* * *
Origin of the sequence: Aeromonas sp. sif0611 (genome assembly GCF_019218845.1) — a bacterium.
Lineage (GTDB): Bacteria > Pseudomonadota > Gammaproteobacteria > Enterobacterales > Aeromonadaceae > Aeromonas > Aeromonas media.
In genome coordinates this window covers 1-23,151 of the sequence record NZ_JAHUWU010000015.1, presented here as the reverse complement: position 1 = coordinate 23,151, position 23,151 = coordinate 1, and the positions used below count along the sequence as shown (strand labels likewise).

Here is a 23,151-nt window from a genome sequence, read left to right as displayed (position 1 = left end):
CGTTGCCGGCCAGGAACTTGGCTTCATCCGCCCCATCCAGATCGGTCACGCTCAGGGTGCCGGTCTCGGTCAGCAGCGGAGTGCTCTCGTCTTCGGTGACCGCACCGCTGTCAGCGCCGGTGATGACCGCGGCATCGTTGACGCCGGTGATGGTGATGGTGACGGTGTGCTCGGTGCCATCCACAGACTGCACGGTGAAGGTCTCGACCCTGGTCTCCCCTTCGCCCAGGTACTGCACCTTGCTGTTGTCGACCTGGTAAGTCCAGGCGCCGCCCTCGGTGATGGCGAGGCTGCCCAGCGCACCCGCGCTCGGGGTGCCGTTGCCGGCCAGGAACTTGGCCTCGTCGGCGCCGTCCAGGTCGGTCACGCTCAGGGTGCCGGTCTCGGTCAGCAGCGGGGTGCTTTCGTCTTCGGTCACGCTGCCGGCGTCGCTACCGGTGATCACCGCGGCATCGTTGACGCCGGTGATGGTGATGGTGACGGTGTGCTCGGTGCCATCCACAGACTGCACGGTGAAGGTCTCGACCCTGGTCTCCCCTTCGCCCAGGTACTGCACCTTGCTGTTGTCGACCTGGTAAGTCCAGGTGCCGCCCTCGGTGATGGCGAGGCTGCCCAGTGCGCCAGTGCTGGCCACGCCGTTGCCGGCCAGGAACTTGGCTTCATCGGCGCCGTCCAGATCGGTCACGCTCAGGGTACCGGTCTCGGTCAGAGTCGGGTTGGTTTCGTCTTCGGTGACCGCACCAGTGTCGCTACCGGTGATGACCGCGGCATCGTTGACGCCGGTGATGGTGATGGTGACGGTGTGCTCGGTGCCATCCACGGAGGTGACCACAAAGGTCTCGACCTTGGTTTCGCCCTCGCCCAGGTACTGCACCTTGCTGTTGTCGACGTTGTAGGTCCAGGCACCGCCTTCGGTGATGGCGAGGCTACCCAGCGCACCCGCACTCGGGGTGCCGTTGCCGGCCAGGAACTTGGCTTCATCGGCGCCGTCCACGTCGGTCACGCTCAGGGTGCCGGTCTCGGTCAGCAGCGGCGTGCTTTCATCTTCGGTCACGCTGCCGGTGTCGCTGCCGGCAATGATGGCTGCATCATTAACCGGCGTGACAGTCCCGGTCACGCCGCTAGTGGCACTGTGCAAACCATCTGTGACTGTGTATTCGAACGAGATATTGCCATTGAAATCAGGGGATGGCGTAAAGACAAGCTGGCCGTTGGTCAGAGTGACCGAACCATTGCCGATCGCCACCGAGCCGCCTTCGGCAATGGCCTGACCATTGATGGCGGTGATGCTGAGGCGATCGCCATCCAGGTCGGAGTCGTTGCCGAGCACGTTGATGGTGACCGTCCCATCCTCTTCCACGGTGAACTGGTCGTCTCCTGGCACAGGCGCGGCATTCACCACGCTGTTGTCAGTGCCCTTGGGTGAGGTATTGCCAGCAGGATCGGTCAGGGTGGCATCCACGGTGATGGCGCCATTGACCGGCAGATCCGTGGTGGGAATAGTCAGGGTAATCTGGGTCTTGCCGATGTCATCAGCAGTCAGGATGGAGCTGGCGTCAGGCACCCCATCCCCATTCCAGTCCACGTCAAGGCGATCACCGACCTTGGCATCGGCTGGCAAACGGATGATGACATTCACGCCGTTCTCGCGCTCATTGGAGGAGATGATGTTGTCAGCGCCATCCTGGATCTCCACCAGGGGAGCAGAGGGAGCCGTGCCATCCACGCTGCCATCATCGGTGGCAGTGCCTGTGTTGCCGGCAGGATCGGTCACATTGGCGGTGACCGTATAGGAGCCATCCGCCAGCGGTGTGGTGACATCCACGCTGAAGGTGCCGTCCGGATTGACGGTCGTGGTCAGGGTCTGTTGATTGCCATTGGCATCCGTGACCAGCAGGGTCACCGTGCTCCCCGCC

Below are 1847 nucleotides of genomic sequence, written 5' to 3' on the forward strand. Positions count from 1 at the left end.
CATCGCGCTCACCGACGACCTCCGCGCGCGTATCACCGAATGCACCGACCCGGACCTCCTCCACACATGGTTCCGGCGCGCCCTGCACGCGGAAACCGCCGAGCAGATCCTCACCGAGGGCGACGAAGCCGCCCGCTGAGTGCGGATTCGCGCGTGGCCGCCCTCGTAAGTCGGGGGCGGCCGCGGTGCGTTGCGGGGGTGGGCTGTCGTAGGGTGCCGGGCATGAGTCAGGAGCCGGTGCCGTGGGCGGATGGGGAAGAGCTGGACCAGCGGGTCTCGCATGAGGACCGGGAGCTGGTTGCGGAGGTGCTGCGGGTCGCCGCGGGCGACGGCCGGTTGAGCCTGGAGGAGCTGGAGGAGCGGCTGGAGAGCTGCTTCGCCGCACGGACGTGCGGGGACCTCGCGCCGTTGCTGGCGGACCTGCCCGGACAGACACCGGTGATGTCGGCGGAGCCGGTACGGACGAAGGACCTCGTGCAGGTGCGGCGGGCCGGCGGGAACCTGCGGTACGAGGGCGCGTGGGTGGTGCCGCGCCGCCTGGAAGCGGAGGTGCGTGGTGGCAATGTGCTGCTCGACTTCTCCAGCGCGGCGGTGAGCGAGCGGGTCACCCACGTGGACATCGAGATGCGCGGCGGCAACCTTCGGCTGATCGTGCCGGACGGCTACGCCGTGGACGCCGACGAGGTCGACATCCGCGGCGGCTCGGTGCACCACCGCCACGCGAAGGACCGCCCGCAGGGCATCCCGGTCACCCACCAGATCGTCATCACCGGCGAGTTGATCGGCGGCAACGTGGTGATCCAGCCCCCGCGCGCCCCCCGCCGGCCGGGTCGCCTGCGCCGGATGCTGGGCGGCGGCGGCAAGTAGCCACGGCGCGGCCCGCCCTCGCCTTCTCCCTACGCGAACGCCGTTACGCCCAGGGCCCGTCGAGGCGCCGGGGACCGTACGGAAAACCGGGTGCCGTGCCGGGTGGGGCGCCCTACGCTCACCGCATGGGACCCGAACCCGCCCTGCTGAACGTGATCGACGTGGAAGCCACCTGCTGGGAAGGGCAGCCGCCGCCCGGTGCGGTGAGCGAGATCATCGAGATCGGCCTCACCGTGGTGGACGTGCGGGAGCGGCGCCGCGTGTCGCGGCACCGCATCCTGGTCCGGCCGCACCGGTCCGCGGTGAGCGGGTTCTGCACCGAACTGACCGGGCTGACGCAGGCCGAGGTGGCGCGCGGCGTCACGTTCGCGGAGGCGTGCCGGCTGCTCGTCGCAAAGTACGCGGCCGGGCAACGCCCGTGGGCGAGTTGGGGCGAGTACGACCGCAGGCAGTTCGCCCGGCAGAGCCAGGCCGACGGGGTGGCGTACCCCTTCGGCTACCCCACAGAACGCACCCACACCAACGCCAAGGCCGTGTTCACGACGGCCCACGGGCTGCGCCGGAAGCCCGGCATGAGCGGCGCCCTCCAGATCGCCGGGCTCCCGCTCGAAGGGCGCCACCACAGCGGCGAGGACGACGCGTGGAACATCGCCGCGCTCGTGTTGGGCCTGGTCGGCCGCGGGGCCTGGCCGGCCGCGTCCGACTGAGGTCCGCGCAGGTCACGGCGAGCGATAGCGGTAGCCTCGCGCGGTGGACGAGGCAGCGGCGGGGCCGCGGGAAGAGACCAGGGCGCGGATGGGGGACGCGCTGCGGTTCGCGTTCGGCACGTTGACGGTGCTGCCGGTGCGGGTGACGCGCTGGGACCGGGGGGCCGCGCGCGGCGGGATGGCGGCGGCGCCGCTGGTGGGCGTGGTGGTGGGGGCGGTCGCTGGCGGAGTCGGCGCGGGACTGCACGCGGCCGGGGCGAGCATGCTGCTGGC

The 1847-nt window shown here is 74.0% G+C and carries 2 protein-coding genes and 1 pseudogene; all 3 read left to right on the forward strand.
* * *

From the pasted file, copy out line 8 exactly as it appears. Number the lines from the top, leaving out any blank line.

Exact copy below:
The 1847-nt window shown here is 74.0% G+C and carries 2 protein-coding genes and 1 pseudogene; all 3 read left to right on the forward strand.